Nakama: Worst Generation [VINYL] (Nakama Records)

Freely improvised and unusual collective improv from the quintet of Christian Meaas Svendsen (double bass), Andreas Wildhagen (drums), Ayumi Nataka (piano), Adrian Loseth Waade (violin) and Agness Hvizdalek (voice), an abstract yet energetic album with Hvizdalek's voice adding an exotic edge to extended techniques based in free jazz strategies. ... Click to View


Machinefabriek: Engel (Machinefabriek)

Rutger Zuydervelt, AKA Machinefabriek, expanded the existing score for Marta Alstadsaeter & Kim-Jomi Fischer's dance piece "Engel", which is a contemporary piece combining dance and circus acrobatics, the new soundtrack a large work combining rich mirages of electronica, ambient sound, assertive noise, and even a section of Paal Nilessen-Love's drumwork. ... Click to View


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  John Cage 
  Klang der Wandlungen  
  (Edition RZ) 


  
   review by Brian Olewnick
  2018-09-05
John Cage: Klang der Wandlungen (Edition RZ)

It's a little amusing to imagine an innocent listener, someone with no previous exposure to the music of John Cage, purchasing this superb 3-disc set, thinking of the entirely erroneous perception he or she would have while still enjoying a marvelous musical experience.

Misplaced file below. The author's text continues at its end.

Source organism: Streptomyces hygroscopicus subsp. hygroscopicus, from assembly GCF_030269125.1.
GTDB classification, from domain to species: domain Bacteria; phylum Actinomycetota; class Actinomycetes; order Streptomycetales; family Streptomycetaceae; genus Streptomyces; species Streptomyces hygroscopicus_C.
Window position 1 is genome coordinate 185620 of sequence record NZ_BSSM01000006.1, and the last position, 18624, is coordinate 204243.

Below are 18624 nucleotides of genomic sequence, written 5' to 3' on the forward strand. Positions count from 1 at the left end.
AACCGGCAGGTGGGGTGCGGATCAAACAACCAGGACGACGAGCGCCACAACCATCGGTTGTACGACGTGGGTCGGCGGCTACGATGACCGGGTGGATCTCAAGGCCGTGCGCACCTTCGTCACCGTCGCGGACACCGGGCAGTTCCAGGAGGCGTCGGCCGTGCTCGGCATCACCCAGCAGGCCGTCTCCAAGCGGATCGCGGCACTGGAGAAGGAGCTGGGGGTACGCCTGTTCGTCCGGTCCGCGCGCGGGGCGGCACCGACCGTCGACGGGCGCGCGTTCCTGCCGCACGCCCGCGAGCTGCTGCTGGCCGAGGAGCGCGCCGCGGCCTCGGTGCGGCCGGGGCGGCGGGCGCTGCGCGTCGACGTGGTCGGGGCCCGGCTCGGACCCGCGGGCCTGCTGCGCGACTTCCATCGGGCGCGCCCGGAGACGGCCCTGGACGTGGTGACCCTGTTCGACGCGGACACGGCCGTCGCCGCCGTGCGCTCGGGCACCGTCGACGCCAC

There are only five pieces spread across the three discs and there's no indication given as to who was responsible for the curation (although the liner notes are by Jakob Ullmann and he performs the final piece as well), but all of them lie safely in what might be called the "gentler" area of Cage's music. If anyone needs a soft introduction to his art, this is it. Plus, it's pretty fantastic.

Disc One opens with "Seventy-Four", a 1992 composition (the year Cage died) for orchestra (here, the Sinfonie-orchester Baden-Baden und Freiberg), which consists of single notes played without the aid of a conductor, but using flexible time brackets and "the usual imperfection of tuning perhaps slightly exaggerated so that the music is microtonal" (from the score). What's heard in the 12-minute work is a steady, rich drone with periodic, swelling crescendi. It's almost shockingly tonal, giving the impression of a vast, calmly undulating sea. As with most of Cage's late works, the music appears fully formed, as though a door had opened to a scene already in motion. "103" (1991) is similar in approach — an orchestra (the K๖lner Rundfunk-Sinfonie-Orchester) playing single tones within time brackets — but lasts for more than an hour and a half, spread between Discs One and Two. One has the mental image of a plowed field bestrewn with small rocks and other naturally occurring items, perhaps the occasional tree or bush. More impressively, though essentially a piece that revolves around stasis, there's so much variation, minute though it may be, within its confines that the listener is endlessly fascinated, much like intently observing a landscape.